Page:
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TEKS Standards and Student Expectations

A(5) The student applies the mathematical process standards to solve, with and without technology, linear equations and evaluate the reasonableness of their solutions. The student is expected to:

A(5)(A) solve linear equations in one variable, including those for which the application of the distributive property is necessary and for which variables are included on both sides

A(5)(B) solve linear inequalities in one variable, including those for which the application of the distributive property is necessary and for which variables are included on both sides

Resource Objective(s)

The student will use a variety of methods to solve equations and inequalities with variables on both sides.

Essential Questions

How can algebra tiles be used to solve equations and inequalities?

What are the steps used to solve equations and inequalities algebraically?

How can an equation or inequality be written in standard form?

Vocabulary

Solving One-Variable Equations: Part 1

To solve equations, you must isolate the variable. Zero pairs and inverse operations can be used to eliminate constants in an equation. 

The example below shows how to solve equations using models and algebraic steps.

Solve 3x + 1 = -2 by subtracting 1 from both sides and dividing both sides by 3.

For more practice solving two-step equations, click the image below to open the interactive tool. Follow the “Feedback” directions beneath the work mat to build the model with algebra tiles and solve the equation.

Solving One-Variable Equations: Part 2

Some equations can be more complicated and require multiple steps in order to solve them. The acronym "Don't Call Me After Midnight" can be used to help you remember the steps to solving equations. 

 

Example 1

Solve for x in the following equation: 2x - 4 = x + 5. 

Step 1: Move all variables to one side of the equation by subtracting x from both sides.

2x - 4 = x + 5
-x         -x
x - 4 = 5

Step 2: Add 4 to both sides of the equation.

- 4 = 5
   +4  +4
x = 9


Example 2 

Solve for x in the following equation: 3x + 15 - 9 = 2(x +2).

Step 1: Distribute 2 to the (x + 2) by multiplying by 2.

3x + 15 - 9 = 2(x + 2)
3x + 15 - 9 = 2x + 4

Step 2: Combine like terms by subtracting 9 from 15 (15 - 9 = 6).

3x + 6 = 2x + 4

Step 3: Move all variables to one side of the equation by subtracting 2x from both sides.

3x + 6 = 2x + 4
-2x        -2x
x + 6 = 4

Step 4: Subtract 6 from both sides.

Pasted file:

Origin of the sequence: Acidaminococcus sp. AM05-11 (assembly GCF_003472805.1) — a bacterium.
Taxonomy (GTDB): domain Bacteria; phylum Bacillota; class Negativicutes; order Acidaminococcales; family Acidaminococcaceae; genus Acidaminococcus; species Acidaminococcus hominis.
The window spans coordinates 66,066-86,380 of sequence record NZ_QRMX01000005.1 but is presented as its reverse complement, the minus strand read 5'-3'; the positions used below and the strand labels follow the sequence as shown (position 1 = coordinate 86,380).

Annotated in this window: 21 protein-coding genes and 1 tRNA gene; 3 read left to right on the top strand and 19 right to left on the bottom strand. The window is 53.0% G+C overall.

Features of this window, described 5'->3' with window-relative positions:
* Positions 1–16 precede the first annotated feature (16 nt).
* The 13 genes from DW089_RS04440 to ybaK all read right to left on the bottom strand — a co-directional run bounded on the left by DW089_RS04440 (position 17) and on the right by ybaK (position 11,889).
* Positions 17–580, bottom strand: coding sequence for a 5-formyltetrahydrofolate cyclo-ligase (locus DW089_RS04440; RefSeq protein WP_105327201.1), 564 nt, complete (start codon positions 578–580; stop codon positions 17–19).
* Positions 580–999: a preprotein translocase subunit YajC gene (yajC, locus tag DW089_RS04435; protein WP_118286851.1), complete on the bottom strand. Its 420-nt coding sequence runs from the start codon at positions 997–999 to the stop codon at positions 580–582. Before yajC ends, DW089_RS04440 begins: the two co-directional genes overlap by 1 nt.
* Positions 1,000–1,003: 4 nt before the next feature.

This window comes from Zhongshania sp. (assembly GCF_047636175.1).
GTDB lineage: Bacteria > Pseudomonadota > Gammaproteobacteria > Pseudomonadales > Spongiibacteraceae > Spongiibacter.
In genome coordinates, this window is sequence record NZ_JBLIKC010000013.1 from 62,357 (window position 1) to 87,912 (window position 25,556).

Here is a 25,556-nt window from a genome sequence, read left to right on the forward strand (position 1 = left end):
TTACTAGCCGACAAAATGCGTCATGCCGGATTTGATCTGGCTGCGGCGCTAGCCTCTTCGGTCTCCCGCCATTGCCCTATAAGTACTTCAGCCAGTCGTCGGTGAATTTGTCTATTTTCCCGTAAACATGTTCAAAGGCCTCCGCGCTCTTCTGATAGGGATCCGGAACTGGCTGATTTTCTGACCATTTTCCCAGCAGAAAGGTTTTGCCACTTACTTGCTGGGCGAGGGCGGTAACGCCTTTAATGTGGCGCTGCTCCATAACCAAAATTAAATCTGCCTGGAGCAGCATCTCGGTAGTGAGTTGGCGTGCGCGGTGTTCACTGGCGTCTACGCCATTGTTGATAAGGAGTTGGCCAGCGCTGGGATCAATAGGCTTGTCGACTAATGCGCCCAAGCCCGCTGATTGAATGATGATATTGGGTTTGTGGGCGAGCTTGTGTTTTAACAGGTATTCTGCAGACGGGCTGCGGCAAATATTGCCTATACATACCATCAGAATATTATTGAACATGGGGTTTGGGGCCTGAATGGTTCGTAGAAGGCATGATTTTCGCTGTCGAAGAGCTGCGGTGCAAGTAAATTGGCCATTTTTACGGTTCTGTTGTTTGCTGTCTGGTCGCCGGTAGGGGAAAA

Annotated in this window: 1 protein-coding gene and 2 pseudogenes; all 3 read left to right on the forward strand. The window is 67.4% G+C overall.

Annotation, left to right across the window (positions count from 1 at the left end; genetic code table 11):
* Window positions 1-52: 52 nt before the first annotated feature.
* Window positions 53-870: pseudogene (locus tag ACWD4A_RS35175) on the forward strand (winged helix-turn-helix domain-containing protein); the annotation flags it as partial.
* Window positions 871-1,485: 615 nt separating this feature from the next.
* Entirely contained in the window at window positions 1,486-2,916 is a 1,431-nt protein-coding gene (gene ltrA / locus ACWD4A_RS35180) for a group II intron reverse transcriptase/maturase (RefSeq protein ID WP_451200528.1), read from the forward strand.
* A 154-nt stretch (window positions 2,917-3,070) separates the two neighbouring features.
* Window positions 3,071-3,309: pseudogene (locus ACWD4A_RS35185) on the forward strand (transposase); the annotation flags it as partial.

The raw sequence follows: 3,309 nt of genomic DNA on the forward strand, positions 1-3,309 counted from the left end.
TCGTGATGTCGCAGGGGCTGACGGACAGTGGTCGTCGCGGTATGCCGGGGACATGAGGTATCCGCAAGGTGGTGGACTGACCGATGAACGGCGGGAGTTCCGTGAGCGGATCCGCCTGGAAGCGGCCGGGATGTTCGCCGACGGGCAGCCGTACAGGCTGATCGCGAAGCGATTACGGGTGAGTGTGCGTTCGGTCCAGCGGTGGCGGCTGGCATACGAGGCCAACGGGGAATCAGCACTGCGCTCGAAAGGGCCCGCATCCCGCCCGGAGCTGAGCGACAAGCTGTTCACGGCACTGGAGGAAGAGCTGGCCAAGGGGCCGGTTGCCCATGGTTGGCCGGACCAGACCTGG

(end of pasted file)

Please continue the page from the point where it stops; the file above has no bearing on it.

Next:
x + 6 = 4
     -6   -6
x = -2

 

Transforming Linear Equations

We're going to learn how to transform an equation or inequality into an equivalent equation or inequality. This involves rearranging the values of the inequality or equation by using inverse operations. Let's investigate different ways to transform linear equations from one representation to another.

The most common transformation of a linear equation that you will need to know is how to take an equation in standard form (Ax + By = C) and rewrite it in slope-intercept form (y = mx + b), or vice versa. This transformation is important because the two different forms reveal different types of information quickly.

The table below shows the important information in each form.

Form of Linear Equation Important Information Where You Will See This Form

Slope-Intercept Form

y = mx + b

The slope is m.

The y-coordinate of the y-intercept is b.

Problems that include a starting point (b) and a rate of change.

 

Standard Form

Ax + By = C

The x-coordinate of the x-intercept is C/A.

The y-coordinate of the y-intercept is C/B.

Problems that include a combination of multiples of x and y.

 

 

To transform from standard form to slope-intercept form usually requires two steps.

Step 1. Add or subtract the x term from both sides.

Step 2. Divide all terms by the coefficient of y.

Example 1

Transform the equation into slope-intercept form:  

To transform from slope-intercept form to standard form usually requires no more than four steps.

Step 1. Add or subtract the x term from both sides.

Step 2. If the coefficient of x is negative (the A term), multiply all terms by -1.

Step 3. If there is a fraction, multiply all terms by the denominator to eliminate fractions.

Step 4. If there is a decimal, multiply all terms by a power of 10 to eliminate decimals.

Example 2

Transform the equation into standard form:     

Check your understanding by completing the following prompts.

Transforming Linear Inequalities

Linear inequalities can be transformed in a way that is similar to linear equalities. This first example shows how to transform an inequality.

Example 1

What is another way to write the following inequality?

3x + 2y ≥ 6

In order to write the inequality another way, we must make sure that the value of the solutions remains the same.

We can rewrite the inequality by solving for y, OR we can rewrite the inequality by solving for x. Let’s try both.

Solving for y and solving for x by adding/subtracting terms and dividing by coefficients.

When working with inequalities, it is important to remember that the inequality symbol must reverse (or flip) when you multiply or divide by a negative number. 

Watch the following video on solving equations and inequalities and answer the prompts when they pop up. When you're done viewing, follow the steps below to convert a equation from standard form to slope-intercept form.

Vocabulary Activity

Journal Activity